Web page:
The Blue Drawing Room at Powis Castle is an extraordinary alamgam of objects, periods and styles. It was originally constructed in the 1660s within the medieval castle walls as part of a baroque state apartment for William Herbert, 1st Earl and later 1st Marquess of Powis. It would then have been used as a ‘great chamber’ or ‘saloon’.
The colour of the paneling and the name of the room are relatively recent, however, dating from a 1930s redecoration by Sir Edward Guy Dawber for George, 4th Earl of Powis of the 3rd creation. In addition to European pictures and furniture, the room also contains a number of magnificent Asian lacquer objects dating mostly from the 18th century.
The pair of commodes attributed to Pierre Langlois, a French cabinetmaker with a shop in London, probably dates from the 1760s. The Chinese lacquer incorporated in them most likely came from a Chinese screen. An actual Chinese six-fold black lacquer screen decorated with similar scenery stands nearby.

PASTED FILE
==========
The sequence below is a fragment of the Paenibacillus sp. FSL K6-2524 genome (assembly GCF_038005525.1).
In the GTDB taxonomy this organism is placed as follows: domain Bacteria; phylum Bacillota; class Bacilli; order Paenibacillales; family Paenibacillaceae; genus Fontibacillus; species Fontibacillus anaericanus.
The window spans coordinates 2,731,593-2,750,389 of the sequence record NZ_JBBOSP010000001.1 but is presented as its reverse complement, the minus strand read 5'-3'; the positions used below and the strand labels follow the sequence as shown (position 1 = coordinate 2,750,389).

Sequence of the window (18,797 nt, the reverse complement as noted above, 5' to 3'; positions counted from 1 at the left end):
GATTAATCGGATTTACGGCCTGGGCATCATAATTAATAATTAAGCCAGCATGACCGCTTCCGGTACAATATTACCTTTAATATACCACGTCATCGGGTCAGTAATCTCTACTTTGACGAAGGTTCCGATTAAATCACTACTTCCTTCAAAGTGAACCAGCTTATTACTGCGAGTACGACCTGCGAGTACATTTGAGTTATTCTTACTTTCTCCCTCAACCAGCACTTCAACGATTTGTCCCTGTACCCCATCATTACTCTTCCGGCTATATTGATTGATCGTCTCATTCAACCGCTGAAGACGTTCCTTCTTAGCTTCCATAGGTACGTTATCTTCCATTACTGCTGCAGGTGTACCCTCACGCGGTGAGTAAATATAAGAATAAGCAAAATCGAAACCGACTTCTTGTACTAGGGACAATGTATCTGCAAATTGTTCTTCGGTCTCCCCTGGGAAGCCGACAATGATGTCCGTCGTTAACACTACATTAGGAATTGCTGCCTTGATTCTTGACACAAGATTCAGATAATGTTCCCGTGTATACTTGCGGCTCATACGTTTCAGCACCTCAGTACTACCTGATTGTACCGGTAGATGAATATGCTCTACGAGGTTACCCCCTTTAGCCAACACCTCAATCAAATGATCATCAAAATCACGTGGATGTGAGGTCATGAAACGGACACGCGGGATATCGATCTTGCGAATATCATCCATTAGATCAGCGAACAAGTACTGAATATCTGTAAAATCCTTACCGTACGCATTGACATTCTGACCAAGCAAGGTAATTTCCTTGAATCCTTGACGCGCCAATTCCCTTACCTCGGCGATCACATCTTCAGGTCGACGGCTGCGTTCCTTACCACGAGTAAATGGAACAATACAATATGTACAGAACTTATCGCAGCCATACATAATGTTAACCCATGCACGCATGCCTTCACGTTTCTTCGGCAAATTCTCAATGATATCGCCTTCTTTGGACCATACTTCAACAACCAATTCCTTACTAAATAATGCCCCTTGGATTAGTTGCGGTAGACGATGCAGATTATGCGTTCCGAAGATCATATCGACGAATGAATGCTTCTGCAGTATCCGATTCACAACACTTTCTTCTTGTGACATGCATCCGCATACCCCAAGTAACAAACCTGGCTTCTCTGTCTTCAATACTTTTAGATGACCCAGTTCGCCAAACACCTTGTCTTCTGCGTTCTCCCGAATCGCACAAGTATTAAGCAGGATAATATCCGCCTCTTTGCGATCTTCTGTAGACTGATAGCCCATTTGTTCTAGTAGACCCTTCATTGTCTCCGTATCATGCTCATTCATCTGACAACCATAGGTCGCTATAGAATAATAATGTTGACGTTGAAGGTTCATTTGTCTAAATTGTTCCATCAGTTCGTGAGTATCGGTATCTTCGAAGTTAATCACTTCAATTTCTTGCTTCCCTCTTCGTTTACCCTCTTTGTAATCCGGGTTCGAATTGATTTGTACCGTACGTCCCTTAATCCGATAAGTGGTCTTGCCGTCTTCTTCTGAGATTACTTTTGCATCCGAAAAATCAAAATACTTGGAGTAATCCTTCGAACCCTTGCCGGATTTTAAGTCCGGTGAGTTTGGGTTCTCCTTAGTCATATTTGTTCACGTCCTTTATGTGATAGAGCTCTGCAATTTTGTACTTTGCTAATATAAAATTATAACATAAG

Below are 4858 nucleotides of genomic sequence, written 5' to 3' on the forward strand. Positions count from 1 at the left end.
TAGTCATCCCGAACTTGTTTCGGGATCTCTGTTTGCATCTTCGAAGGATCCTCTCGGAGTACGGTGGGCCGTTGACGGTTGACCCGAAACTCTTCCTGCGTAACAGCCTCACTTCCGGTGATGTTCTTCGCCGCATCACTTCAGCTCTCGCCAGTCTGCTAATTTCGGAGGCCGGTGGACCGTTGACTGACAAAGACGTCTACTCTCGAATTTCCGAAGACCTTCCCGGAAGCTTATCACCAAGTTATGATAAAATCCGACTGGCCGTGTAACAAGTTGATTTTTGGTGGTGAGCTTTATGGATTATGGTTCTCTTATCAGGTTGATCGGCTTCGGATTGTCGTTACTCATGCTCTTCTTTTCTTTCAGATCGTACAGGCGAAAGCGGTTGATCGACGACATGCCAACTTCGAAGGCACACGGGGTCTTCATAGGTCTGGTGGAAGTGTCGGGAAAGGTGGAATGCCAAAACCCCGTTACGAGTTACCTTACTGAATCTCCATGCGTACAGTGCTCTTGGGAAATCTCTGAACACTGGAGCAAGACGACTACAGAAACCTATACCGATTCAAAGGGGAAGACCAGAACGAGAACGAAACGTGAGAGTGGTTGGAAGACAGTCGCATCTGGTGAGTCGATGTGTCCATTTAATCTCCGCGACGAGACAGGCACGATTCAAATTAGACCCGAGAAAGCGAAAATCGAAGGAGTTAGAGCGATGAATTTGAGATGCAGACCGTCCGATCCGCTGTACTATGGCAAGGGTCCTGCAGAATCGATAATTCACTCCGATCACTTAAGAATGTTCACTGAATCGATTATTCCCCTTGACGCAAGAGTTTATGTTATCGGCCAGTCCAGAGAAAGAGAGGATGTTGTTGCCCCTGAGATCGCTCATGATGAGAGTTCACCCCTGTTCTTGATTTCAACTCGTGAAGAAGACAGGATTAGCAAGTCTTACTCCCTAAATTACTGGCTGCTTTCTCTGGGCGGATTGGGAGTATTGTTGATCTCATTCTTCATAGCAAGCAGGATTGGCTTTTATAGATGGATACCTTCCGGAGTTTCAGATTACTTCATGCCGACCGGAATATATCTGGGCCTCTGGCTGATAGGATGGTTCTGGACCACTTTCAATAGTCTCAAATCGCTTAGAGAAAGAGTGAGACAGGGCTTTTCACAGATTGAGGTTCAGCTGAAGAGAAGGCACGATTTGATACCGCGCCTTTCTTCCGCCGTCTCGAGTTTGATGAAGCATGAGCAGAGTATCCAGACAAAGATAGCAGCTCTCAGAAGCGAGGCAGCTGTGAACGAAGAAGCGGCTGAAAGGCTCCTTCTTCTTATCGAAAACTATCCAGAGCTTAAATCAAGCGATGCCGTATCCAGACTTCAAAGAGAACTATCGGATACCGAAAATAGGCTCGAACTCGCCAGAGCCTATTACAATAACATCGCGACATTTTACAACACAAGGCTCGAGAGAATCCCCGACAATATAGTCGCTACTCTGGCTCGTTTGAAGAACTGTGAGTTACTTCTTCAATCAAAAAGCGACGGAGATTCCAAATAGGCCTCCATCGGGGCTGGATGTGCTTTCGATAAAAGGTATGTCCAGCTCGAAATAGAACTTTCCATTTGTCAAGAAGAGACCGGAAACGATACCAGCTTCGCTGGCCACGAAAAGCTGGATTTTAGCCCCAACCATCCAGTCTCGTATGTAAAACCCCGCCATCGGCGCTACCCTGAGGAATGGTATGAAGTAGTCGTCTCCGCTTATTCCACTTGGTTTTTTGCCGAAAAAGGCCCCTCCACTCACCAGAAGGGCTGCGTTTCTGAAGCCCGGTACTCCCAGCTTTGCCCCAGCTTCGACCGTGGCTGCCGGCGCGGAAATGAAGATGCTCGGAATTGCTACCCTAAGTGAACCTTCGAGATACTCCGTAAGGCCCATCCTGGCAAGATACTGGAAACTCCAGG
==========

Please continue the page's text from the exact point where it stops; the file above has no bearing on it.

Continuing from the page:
The Blue Drawing Room also contains a rare pair of Japanese dressing-cum-writing boxes, hybrids items of furniture combining Japanese and European shapes and motifs. The Japanese craftsmen were probably not aware that the frames above were intended for mirrors and so dutifully lacquered the back panels with beautiful mountain landscapes.
The pair of knife boxes is similarly hybrid, combining European shapes with exquisite Japanese lacquer decoration. It is rather nice that the room as a whole is a similarly evocative mixture of native and exotic, old and (relatively) new.